“Getting involved in politics, you realize right away just how under-represented our [Armenian] community was,” Harabedian reflected. He met Ardashes “Ardy” Kassakhian (an Armenian-American politician now on the Glendale City Council) and became involved with ANC. Harabedian said, “Then I realized that we need to focus on, how do we get our community more representation in a state where, in many ways, we have gone backwards from the [former Governor] George Deukmejian days. How do we get this bench of leaders elected and in positions of policy and power? I think that process really opened my eyes to just how important my identity really was and how impactful it could be for others.”

In his current campaign, in addition to ANCA and the Assembly, he said he has a lot of friends in different organizations, such as the Armenian Rights Council of America and the Armenian General Benevolent Union, and is also involved in the Armenian Caucus in Sacramento. He said, “That is really, really important, because that is our voice in Sacramento, even though we don’t have an Armenian there. It is really making sure that people know our issues, and know that this is a priority, so I have spent a lot of time doing that too.”

The Armenian component to his State Assembly campaign is “quintessential,” he said, because Armenians lack representation. “I feel like we as Armenians have felt like we are on the menu, especially the past year, when we saw what I think have been very clear actions of genocide and ethnic cleansing in Artsakh by Azerbaijan…As great as some of our federal elected officials have been to the Armenian community, I think it is very different when you have Armenian elected representatives at these levels,” Harabedian said.

Having elected representatives on the state level in a powerful state like California will increase Armenians’ ability to communicate with the federal administration and Congressional representatives on issues of importance to their community, he said. Harabedian observed that having very powerful people like Paul Krekorian on Los Angeles City Council is great but there is only so much that one person can do. He pointed out that “Armenians have been a very good funding source for politicians. We have been a very good community to show up and get people elected, but we haven’t done a great job of making sure that our community is in these positions at a greater number – these positions being state and federal level. We do have a lot of Armenians in local office, whether it is city councils or school districts.”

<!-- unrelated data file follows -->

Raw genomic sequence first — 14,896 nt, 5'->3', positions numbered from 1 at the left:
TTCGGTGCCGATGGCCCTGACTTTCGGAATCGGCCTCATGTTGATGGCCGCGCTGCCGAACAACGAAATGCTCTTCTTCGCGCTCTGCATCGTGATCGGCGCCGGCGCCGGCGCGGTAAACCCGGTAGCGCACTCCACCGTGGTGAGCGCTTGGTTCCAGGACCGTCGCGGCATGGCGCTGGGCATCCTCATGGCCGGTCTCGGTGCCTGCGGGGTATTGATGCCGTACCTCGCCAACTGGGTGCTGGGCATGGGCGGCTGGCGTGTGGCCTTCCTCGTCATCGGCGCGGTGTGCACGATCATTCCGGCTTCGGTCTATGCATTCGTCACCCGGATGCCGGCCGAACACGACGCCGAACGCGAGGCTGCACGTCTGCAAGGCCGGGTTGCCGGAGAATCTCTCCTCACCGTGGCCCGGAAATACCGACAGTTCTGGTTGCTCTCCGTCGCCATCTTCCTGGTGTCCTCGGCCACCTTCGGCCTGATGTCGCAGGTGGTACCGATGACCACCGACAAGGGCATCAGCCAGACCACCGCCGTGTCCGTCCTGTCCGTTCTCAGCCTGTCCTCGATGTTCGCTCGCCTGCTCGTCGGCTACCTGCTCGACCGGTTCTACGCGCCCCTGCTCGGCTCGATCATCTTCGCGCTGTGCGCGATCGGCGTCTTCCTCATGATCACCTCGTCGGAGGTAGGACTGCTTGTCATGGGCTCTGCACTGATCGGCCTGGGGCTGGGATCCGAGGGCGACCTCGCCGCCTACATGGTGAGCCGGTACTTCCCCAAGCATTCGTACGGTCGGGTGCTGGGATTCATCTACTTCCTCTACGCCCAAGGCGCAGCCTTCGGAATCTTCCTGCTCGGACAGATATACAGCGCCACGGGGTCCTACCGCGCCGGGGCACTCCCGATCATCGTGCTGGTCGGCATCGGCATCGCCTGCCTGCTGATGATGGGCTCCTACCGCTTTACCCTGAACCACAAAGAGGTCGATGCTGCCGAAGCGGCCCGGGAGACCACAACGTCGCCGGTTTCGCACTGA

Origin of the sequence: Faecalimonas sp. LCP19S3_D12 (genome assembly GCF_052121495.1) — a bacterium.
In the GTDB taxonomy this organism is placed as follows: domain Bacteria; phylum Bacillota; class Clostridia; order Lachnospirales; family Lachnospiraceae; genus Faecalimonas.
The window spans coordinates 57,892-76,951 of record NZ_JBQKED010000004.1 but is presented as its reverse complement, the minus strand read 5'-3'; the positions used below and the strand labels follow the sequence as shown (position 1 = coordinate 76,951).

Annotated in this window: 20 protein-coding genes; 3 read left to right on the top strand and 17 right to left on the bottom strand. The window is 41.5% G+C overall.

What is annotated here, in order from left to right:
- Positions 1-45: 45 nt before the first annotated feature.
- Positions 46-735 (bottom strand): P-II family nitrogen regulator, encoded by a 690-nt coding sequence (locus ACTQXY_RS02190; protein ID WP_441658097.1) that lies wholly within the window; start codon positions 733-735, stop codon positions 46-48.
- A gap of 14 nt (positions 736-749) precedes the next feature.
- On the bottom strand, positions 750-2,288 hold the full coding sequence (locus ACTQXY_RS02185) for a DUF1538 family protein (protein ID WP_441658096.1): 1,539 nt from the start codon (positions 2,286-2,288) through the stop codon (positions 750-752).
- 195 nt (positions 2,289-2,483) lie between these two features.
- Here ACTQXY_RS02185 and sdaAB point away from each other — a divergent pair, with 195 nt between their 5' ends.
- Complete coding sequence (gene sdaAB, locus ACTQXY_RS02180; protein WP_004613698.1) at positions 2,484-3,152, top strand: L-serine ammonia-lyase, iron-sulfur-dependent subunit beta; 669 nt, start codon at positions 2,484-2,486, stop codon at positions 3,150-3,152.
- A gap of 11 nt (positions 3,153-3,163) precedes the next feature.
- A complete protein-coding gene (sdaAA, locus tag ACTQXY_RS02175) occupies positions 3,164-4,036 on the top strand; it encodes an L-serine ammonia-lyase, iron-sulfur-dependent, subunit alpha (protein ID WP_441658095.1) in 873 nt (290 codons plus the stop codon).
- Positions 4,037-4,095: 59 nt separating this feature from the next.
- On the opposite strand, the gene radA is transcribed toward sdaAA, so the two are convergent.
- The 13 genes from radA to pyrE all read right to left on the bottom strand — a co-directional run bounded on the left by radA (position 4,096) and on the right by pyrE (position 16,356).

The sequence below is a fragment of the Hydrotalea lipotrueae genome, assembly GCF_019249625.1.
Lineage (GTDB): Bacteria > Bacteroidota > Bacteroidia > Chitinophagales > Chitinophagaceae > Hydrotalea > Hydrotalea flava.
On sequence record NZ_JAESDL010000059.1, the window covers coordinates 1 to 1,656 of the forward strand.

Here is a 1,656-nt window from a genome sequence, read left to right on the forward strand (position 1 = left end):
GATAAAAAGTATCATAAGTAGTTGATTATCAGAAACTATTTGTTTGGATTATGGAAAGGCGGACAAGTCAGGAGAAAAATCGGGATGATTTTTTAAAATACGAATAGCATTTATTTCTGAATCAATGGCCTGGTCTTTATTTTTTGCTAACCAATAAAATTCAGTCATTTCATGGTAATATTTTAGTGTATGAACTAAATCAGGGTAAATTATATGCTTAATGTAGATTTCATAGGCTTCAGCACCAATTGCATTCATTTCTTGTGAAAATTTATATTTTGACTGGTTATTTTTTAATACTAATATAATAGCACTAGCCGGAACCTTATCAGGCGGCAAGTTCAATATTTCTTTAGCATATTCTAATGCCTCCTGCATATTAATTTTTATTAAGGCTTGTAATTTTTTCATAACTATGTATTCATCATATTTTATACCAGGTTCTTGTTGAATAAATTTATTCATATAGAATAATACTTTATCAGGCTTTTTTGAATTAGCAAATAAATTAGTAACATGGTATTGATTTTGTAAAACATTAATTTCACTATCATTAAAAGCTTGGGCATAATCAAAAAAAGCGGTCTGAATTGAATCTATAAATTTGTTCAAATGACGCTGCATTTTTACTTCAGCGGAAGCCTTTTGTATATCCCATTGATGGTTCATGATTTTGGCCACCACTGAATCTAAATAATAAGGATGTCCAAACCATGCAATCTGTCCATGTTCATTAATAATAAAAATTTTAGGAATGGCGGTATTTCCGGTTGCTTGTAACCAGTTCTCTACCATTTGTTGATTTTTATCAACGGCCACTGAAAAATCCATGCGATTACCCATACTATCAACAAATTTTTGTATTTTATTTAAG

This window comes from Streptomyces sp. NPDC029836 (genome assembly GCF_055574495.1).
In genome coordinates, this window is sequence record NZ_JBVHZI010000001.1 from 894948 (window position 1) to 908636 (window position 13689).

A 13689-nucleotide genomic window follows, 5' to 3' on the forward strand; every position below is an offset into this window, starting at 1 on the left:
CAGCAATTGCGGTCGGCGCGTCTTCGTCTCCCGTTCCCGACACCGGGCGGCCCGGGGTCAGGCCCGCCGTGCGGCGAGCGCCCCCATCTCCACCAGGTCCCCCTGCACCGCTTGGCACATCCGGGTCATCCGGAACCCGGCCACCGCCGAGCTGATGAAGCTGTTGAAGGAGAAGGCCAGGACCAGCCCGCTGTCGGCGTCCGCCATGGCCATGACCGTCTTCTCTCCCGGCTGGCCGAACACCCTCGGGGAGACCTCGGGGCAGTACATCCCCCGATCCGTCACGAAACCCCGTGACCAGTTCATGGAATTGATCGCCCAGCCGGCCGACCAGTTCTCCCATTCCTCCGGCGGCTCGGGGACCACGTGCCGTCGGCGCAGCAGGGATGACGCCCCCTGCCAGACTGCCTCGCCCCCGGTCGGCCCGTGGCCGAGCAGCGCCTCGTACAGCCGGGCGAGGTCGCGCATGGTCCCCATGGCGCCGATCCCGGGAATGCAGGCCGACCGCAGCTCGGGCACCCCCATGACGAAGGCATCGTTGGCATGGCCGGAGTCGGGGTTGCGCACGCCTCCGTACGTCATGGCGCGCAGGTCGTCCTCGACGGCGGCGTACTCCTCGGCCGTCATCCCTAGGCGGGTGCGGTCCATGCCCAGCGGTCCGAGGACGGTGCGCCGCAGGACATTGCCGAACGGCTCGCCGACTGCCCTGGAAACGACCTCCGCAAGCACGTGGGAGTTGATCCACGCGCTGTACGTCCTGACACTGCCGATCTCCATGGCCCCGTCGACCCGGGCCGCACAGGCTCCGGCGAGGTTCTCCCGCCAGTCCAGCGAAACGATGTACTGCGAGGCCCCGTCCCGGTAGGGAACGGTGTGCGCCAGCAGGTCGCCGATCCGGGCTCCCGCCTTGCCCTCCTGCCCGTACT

If Harabedian gets elected to the Assembly, he said he would be “working with federal officials, whoever my congressional representatives will be, tirelessly talking to the Administration, and working with the Administration to get some real relief in Artsakh, to get some real economic help for Armenia, to actually put Armenia and Armenian people internationally on the same level of priority as many of our brothers and sisters in the Jewish community, in Israel, and throughout the Near East and Middle East.” He promised to work hard on getting more Armenians into Congress as well as into local elected office, and push for Armenian-American diplomats and ambassadors in the State Department.

As far as California local issues that are important to Armenians, Harabedian said, “I think Armenians, like any population, are struggling with cost of living, paying our rent, and seniors being able to afford their prescriptions…I do think discrimination generally is something that the Armenian community continues to deal with, whether it is in Glendale or Pasadena — having non-Armenian communities put us in a box and view us in a certain way. I think people are tired of that rightfully so.” Basically, though, he noted the same aforementioned quality of life issues that are important for most Californian communities.

Harabedian called for Armenians to work together more and expressed concern about internal divisions over issues in Armenia causing harmful and unproductive battles. He left the readers of the Mirror-Spectator with the following thoughts on the future: “We need to think as a community about how to have an impactful legacy on a number of fronts. I know there is government, there is business, and there is arts and culture. But how do we as Armenians leave this place — earth — and this country, better off with our stamp in the process? I think we have a long way to go in elevating who we are, in making sure that non-Armenians know just how important we are as a people on every different level.”